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  1. Richard J. Hall (2008). If It Itches, Scratch! Australasian Journal of Philosophy 86 (4):525 – 535.
    Many bodily sensations are connected quite closely with specific actions: itches with scratching, for example, and hunger with eating. Indeed, these connections have the feel of conceptual connections. With the exception of D. M. Armstrong, philosophers have largely neglected this aspect of bodily sensations. In this paper, I propose a theory of bodily sensations that explains these connections. The theory ascribes intentional content to bodily sensations but not, strictly speaking, representational content. Rather, the content of these sensations is an imperative: (...)
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  2. Richard J. Hall (2007). Phenomenal Properties as Dummy Properties. Philosophical Studies 135 (2):199 - 223.
    Can the physicalist consistently hold that representational content is all there is to sensory experience and yet that two perceivers could have inverted phenomenal spectra? Yes, if he holds that the phenomenal properties the inverts experience are dummy properties, not instantiated in the physical objects being perceived nor in the perceivers.
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  3. Richard J. Hall & Charles R. Johnson (1998). The Epistemic Duty to Seek More Evidence. American Philosophical Quarterly 35 (2):129 - 139.
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  4. Richard J. Hall (1997). Philosophy of Mind By Kim Jaegwon Westview Press: Boulder, and Oxford, 1966, Xii + 258 Pp. [REVIEW] Philosophy 72 (280):317-.
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  5. Richard J. Hall (1996). The Evolution of Color Vision Without Colors. Philosophy of Science Supplement 63 (3):125-33.
    The standard adaptationist explanation of the presence of a sensory mechanism in an organism--that it detects properties useful to the organism--cannot be given for color vision. This is because colors do not exist. After arguing for this latter claim, I consider, but reject, nonadaptationist explanations. I conclude by proposing an explanation of how color vision could have adaptive value even though it does not detect properties in the environment.
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  6. Richard J. Hall (1990). Does Representational Content Arise From Biological Function? PSA: Proceedings of the Biennial Meeting of the Philosophy of Science Association 1990:193 - 199.
    In virtue of what does a representational state have the content it does? Several philosophers have recently proposed that a representational state gets its content from its biological function. After explaining the sense of biological function used in these views, I criticise the proposal. I argue that biological function only determines representational content up to extensional equivalence. I maintain that this holds even if biological function is defined in terms of an intensional notion like Sober's "selection for".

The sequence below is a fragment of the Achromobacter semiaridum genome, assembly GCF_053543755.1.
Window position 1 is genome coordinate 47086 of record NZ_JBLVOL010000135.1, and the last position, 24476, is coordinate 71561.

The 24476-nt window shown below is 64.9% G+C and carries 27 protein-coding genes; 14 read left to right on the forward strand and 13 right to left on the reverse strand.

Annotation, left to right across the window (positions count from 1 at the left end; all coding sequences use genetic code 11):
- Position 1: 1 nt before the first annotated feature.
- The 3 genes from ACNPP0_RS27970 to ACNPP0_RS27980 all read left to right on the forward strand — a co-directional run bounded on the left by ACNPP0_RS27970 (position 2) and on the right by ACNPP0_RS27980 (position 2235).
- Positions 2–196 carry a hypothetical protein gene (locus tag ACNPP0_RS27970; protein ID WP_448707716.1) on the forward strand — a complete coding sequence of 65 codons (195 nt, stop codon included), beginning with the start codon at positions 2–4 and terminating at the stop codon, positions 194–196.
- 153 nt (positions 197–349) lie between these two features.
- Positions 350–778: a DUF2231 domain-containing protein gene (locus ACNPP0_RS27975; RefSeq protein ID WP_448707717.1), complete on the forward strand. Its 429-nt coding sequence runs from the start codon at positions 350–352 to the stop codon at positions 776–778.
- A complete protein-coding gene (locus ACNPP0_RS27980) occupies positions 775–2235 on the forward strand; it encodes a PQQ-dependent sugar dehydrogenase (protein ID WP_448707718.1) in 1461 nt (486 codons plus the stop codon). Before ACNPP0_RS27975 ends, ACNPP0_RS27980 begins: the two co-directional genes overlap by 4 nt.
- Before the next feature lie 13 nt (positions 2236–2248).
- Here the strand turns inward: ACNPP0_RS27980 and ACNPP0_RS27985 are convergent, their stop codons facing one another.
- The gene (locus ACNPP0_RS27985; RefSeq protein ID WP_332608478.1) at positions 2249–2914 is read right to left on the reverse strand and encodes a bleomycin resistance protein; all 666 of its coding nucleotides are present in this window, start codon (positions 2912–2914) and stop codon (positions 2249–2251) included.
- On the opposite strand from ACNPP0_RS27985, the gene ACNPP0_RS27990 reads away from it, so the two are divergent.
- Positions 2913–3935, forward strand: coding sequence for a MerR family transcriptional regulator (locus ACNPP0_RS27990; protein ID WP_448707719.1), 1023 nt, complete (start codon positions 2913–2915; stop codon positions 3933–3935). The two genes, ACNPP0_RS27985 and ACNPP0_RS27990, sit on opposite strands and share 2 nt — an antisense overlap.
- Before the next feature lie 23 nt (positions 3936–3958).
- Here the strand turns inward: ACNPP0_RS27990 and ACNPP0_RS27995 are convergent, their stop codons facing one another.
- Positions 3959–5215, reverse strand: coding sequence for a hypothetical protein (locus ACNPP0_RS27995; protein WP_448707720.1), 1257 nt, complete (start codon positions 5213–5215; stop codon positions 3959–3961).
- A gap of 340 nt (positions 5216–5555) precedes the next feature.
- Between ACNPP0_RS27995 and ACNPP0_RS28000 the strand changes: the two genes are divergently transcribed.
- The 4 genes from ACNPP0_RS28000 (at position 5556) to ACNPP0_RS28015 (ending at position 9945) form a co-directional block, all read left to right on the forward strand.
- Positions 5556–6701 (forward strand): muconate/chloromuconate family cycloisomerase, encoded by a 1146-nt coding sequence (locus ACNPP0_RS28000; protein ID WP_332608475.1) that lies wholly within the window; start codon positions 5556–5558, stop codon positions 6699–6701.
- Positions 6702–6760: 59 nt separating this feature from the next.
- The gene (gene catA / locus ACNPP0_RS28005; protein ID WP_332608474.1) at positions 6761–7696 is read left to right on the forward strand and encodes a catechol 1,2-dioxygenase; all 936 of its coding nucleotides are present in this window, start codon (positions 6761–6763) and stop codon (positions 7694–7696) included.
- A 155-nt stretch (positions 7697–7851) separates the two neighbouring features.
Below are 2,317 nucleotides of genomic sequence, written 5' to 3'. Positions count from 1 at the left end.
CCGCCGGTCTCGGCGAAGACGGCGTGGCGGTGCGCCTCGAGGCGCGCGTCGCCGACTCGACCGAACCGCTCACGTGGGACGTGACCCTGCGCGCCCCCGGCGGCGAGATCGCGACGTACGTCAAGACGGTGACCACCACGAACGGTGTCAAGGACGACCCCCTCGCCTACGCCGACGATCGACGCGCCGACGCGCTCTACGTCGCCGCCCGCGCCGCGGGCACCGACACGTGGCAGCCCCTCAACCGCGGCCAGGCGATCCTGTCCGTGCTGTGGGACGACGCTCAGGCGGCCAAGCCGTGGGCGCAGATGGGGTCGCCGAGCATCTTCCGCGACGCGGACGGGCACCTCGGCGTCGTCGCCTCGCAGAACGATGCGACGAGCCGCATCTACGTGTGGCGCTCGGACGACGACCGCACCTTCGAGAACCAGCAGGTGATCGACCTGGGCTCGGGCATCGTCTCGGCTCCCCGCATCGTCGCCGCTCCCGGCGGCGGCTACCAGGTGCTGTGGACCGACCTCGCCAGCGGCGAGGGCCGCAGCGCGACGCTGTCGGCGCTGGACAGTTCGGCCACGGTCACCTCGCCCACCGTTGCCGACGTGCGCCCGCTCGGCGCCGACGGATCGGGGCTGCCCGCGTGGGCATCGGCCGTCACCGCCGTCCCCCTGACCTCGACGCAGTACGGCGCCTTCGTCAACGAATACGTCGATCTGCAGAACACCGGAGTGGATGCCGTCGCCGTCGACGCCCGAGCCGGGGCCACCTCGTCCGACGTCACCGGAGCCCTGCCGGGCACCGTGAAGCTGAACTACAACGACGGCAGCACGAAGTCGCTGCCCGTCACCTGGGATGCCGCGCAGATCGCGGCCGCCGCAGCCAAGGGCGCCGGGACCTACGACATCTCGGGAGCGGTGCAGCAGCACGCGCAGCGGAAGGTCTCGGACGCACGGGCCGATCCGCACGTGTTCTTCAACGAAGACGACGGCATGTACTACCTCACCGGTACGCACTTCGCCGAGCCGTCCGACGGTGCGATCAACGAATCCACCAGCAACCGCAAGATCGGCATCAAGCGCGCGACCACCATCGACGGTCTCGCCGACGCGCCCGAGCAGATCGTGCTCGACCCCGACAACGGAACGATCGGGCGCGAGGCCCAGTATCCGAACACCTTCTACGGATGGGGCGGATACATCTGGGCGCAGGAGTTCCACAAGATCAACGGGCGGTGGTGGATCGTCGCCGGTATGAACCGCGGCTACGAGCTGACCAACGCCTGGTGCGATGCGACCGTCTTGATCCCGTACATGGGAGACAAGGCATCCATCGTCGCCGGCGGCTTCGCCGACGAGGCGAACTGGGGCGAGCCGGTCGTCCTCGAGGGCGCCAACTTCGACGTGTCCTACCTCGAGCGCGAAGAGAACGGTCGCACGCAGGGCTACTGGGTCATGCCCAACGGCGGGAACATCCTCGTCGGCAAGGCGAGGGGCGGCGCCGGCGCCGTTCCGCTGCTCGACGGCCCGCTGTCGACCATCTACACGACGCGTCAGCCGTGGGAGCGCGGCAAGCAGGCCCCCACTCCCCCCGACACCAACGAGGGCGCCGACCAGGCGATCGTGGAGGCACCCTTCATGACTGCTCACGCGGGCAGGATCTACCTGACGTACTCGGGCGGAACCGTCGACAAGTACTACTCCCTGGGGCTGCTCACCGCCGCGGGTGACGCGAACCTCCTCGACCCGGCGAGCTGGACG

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  7. Richard J. Hall (1989). Are Pains Necessarily Unpleasant? Philosophy and Phenomenological Research 49 (June):643-59.
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  8. Richard J. Hall (1985). An Argument That the Language of Belief is Not English. Philosophical Studies 48 (2):235 - 240.
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  9. Richard J. Hall (1985). Perception and Cognition. By John Heil. Modern Schoolman 62 (3):210-211.
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  10. Richard J. Hall (1984). Pierre and the New World Makers. Australasian Journal of Philosophy 62 (3):283 – 288.
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  11. Richard J. Hall (1979). Seeing Perfectly Dark Things and the Causal Conditions of Seeing. Theoria 45 (3):127-134.
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  12. Richard J. Hall (1978). Criticism and Revision of Chisholm's Epistemic Principle for Perception. Philosophia 7 (July):477-488.
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  13. Richard J. Hall (1977). "Perception, Common Sense, and Science," by James W. Cornman. Modern Schoolman 54 (2):206-206.
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  14. Richard J. Hall (1977). Seeing and Naming. Synthese 35 (3):381 - 393.
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  15. Richard J. Hall (1976). Chisholm's Epistemic Principles and Our Knowledge About Particular Things in the External World. Philosophical Studies 30 (1):29 - 37.
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  16. Richard J. Hall (1970). Can We Use the History of Science to Decide Between Competing Methodologies? PSA: Proceedings of the Biennial Meeting of the Philosophy of Science Association 1970:151 - 159.
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  17. Richard J. Hall (1970). Kuhn and the Copernican Revolution. British Journal for the Philosophy of Science 21 (2):196-197.
  18. Richard J. Hall (1965). A Philosophy of Geometry. Philosophia Mathematica (1):13-31.
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  19. Richard J. Hall (1964). The Term Sense-Datum. Mind 73 (January):130-131.
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